How to Interact with Media During a Pandemic

For years, pitching media has followed a relatively simple formula. For best results, it should always be customized to the writer, well researched, well written and well timed. In its most basic form, these are the best practices agencies to follow to ensure their clients receive great coverage.

But what happens in the middle of a global crisis? Do we still continue to pitch and rely on best practices? When is a pitch insensitive? When do we need to tell clients that we cannot pitch right now?

Before COVID-19, the media landscape was relatively predictable, the formula straight forward. Crises came and went, and the news cycle returned to normalcy after a few days. But COVID-19 has changed everything and has made us think long and hard about the appropriateness of sending media pitches out when the world is in such turmoil. 

Still, clients expect their stories to make the news and frankly, the world likely needs a little levity to the doomsday media reporting. So, where does that leave us?

We have to adapt. 

Because agencies and professionals are all adapting to these scary and unprecedented times (the official catchphrase of coronavirus), we’ve compiled our list of best practices for how to navigate these times and develop stronger relationships with media contacts, all while earning quality coverage for clients.

Align as an agency 

Before your PR Professionals start typing those pitch emails, we must ensure that we are all on the same page with how communications and business priorities have shifted as a result of the pandemic. This alignment needs to happen internally and then externally with clients. In the early stages of the pandemic, Blue Door put all clients on hold until we could develop the right strategy for how our services would help them during the pandemic. In many cases, media pitching was removed and our efforts refocused.

Read the room

If you are going to pitch, read the room. The only thing worse than a bad pitch is one that comes at the most inappropriate of times. In the first days of a crisis, pitching outlets on anything can come off as insensitive.  Perhaps the most important rule to remember, is that while in regular times these types of pitches may be warmly received, during a crisis writers are fully focused on the current events unfolding before them, each competing to ensure their viewers and readers get the information they truly need.

If you’re not able to contribute to the conversation, the best thing you can do is shift focus until a time media may want to hear about the top 20 products for summer ready legs. If you can’t contribute, sit back and practice patience. That pitch can likely be altered for a later date.

Become a resource

In a crisis, the tables sometimes turn. The same media who you pitched last month on sustainable flatware may now need you to give them an update on the latest COVID case or what an organization is doing to stop the spread inside its stores. 

As the Agency of Record for Longo’s, we are in this situation right now and we prioritize getting back to all writers with timely and accurate information or interviews on developments inside the stores. We focus on being accurate, responsive and staying one step ahead by proactively reaching out if we have details we think they might need.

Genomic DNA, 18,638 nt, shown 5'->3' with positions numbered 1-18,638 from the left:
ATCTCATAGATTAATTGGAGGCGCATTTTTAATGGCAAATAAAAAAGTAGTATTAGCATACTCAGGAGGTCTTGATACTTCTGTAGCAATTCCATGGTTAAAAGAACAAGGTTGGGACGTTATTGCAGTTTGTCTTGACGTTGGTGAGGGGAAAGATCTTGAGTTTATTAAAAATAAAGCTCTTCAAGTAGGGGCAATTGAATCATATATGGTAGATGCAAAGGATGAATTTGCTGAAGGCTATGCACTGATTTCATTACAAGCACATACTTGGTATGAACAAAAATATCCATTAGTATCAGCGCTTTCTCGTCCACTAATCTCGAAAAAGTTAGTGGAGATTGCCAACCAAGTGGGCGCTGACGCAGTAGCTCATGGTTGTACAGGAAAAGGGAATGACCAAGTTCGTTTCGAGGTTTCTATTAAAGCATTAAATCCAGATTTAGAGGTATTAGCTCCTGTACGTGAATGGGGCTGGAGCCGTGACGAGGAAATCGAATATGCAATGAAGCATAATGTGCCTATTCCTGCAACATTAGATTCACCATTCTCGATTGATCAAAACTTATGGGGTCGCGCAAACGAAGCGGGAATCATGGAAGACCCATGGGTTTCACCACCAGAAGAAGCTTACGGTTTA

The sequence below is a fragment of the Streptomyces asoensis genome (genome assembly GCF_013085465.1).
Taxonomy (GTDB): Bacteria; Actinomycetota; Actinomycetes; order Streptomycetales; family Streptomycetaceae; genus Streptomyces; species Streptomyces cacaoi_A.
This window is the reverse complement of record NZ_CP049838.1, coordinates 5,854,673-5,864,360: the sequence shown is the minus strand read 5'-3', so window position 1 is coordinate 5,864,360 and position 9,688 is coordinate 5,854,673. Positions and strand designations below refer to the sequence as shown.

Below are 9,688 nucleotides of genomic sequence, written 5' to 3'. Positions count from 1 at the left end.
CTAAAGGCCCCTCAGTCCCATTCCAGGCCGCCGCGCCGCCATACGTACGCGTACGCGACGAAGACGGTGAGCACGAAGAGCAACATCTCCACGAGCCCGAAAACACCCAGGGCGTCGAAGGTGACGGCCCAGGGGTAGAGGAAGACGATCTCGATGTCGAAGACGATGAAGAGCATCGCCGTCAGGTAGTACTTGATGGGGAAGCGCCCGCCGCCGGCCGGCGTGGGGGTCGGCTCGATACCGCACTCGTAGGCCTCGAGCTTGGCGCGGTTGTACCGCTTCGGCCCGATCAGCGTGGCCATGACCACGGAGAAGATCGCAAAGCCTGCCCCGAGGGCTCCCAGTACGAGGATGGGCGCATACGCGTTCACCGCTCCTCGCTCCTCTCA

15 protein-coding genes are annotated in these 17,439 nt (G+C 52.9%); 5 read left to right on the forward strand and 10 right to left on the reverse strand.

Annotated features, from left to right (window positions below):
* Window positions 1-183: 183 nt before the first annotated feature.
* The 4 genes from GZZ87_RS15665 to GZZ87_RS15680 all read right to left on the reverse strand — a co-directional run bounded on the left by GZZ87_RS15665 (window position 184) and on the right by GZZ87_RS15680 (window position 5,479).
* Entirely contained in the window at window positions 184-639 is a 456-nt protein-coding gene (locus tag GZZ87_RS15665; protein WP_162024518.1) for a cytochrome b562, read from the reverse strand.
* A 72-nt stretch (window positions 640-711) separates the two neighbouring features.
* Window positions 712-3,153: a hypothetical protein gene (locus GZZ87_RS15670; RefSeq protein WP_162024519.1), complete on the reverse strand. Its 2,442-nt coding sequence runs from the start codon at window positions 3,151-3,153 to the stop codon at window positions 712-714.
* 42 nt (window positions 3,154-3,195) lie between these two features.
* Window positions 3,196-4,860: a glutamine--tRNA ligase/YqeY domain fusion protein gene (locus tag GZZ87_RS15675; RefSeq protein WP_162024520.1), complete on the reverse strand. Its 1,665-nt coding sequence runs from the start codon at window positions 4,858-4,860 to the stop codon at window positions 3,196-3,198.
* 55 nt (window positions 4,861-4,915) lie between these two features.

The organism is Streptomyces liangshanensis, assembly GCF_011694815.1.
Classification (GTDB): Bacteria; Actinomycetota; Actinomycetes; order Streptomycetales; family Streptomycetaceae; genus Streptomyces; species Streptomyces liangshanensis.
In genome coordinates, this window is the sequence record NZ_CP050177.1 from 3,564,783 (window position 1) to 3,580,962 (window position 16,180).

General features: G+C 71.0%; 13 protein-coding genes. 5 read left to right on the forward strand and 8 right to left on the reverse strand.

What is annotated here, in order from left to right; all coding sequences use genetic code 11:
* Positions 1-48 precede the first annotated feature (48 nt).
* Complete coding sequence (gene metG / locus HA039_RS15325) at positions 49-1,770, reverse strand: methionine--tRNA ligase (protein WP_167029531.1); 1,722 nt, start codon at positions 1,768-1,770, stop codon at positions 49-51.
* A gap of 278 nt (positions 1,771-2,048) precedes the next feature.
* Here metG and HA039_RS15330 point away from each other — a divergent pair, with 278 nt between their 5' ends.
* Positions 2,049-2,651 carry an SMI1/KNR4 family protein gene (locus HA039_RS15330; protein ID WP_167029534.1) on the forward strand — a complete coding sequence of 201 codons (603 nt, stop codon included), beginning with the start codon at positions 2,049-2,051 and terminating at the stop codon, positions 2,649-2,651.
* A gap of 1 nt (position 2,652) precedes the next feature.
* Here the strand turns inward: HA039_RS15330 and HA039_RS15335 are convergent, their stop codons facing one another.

These are trying times, and the media are being pulled in different directions at all times. The easier you can make their story come together, the more likely they are to come back to you in the future.

Respond in a timely manner

Even if you don't have the answers right away, let the media know you have received their request and are working to get them their answer. A quick “I’ve received your email and am working on a response from the appropriate spokesperson” goes a long way to building trust, maintaining relationships. It’s also just courteous especially if they are on deadline.

Know when correction is needed

Journalists are facing tight and often competing deadlines That means that sometimes, despite everyone’s best efforts, they don’t always get every detail correct.

Know when a correction is truly needed and know when to let things slide.  It will come down to a judgement call but put simply, only ask a journalist to run a correction if they've made a factual error.  Perhaps most importantly, mind your manners.  Remember that our profession depends on building relationships with reporters and outlets. Demanding corrections could set back a relationship and do more long-term harm

Think before you send 

The key is to really take time to strategize and think before sending those pitches. Is this story important and relevant, at this very moment? If the answer is no, provide strategic direction to your client that now is simply not the right time to seek media coverage.  From there, pay close attention to signs when it will be ok to begin approaching the media with non-COVID material.

Recognize it is a time to strengthen our skills 

When things subside, we should not dig back into our toolbox of seasonal pitches. Let’s reinvent what we pitch, how we pitch and how we build relationships with writers and media outlets. Now is the time to make our communication stronger and our research into WHO we are pitching flawless. 

And finally, stay strong. Working from home and fluctuating workflows means there is more opportunity now for research and development into media relations. Take some time each day to see what people are reading about, follow your favourite writers on twitter. And reach out, as a friend, to see how they’re doing without an ulterior motive. It will be appreciated.